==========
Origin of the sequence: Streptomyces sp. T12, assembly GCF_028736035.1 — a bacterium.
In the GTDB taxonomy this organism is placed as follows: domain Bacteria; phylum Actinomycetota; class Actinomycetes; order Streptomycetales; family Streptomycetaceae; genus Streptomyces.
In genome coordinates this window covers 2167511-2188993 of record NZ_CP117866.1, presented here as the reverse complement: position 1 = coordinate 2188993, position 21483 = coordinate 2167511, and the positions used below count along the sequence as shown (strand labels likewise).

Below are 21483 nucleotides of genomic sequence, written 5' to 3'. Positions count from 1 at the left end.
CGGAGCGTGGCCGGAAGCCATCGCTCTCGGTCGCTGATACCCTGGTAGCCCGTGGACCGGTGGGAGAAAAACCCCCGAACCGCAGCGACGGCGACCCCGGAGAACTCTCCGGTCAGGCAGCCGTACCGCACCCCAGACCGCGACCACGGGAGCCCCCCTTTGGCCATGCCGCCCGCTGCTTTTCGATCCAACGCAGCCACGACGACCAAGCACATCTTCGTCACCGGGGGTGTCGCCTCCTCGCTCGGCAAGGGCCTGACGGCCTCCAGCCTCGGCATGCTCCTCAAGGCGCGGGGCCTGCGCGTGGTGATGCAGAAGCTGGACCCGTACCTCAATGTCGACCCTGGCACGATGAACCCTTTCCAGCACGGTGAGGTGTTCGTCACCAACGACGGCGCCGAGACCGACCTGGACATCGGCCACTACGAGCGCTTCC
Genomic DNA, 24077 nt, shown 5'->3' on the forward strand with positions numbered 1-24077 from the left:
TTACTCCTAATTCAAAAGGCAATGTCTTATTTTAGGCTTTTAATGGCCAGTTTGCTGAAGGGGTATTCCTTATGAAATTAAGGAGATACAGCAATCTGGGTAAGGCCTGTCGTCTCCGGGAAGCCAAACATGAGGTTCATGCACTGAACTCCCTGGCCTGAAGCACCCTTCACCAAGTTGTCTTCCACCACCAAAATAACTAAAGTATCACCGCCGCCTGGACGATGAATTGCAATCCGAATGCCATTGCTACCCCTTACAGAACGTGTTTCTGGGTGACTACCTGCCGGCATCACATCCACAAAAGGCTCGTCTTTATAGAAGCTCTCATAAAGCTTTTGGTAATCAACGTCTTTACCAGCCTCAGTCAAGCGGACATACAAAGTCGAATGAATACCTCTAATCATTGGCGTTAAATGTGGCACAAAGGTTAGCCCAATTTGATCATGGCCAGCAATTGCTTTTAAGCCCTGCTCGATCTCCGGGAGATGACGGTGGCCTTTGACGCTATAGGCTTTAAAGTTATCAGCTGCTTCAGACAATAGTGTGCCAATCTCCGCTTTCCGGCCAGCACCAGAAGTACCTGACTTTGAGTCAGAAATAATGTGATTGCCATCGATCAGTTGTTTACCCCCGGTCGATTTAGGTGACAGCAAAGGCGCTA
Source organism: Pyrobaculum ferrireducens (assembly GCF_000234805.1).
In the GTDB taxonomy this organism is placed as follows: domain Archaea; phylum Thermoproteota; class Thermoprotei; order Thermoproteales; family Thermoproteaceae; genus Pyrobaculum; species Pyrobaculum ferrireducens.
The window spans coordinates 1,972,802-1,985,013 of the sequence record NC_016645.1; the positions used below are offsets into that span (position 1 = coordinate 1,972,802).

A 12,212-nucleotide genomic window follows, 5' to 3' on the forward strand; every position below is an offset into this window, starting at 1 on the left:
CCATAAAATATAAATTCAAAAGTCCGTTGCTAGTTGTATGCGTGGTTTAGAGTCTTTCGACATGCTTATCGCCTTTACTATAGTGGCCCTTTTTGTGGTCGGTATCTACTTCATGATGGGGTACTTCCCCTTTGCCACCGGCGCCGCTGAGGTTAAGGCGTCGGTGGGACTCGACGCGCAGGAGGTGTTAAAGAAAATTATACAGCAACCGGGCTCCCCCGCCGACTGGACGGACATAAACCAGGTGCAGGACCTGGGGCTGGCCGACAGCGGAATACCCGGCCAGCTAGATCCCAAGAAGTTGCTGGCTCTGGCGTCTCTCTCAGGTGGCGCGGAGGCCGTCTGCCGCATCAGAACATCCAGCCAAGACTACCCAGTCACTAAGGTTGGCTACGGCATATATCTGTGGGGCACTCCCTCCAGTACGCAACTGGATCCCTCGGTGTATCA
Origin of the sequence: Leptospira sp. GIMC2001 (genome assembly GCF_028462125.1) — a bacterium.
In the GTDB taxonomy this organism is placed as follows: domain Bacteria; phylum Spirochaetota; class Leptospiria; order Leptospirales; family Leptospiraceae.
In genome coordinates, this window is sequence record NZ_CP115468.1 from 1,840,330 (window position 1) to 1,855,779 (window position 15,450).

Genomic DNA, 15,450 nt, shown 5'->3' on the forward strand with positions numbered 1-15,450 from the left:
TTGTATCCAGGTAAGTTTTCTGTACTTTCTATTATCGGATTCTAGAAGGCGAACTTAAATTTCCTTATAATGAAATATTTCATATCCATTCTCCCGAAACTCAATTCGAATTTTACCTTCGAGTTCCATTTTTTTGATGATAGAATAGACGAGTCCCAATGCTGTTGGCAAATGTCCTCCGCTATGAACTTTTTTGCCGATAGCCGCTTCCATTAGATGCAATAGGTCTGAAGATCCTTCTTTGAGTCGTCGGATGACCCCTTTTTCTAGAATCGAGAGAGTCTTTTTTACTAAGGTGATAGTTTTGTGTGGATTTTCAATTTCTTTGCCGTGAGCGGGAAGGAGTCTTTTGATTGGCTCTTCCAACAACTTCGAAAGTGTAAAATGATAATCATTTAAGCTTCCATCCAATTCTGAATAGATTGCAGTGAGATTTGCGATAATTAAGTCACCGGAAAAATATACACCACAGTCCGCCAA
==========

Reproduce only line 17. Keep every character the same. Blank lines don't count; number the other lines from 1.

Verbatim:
TTGTATCCAGGTAAGTTTTCTGTACTTTCTATTATCGGATTCTAGAAGGCGAACTTAAATTTCCTTATAATGAAATATTTCATATCCATTCTCCCGAAACTCAATTCGAATTTTACCTTCGAGTTCCATTTTTTTGATGATAGAATAGACGAGTCCCAATGCTGTTGGCAAATGTCCTCCGCTATGAACTTTTTTGCCGATAGCCGCTTCCATTAGATGCAATAGGTCTGAAGATCCTTCTTTGAGTCGTCGGATGACCCCTTTTTCTAGAATCGAGAGAGTCTTTTTTACTAAGGTGATAGTTTTGTGTGGATTTTCAATTTCTTTGCCGTGAGCGGGAAGGAGTCTTTTGATTGGCTCTTCCAACAACTTCGAAAGTGTAAAATGATAATCATTTAAGCTTCCATCCAATTCTGAATAGATTGCAGTGAGATTTGCGATAATTAAGTCACCGGAAAAATATACACCACAGTCCGCCAA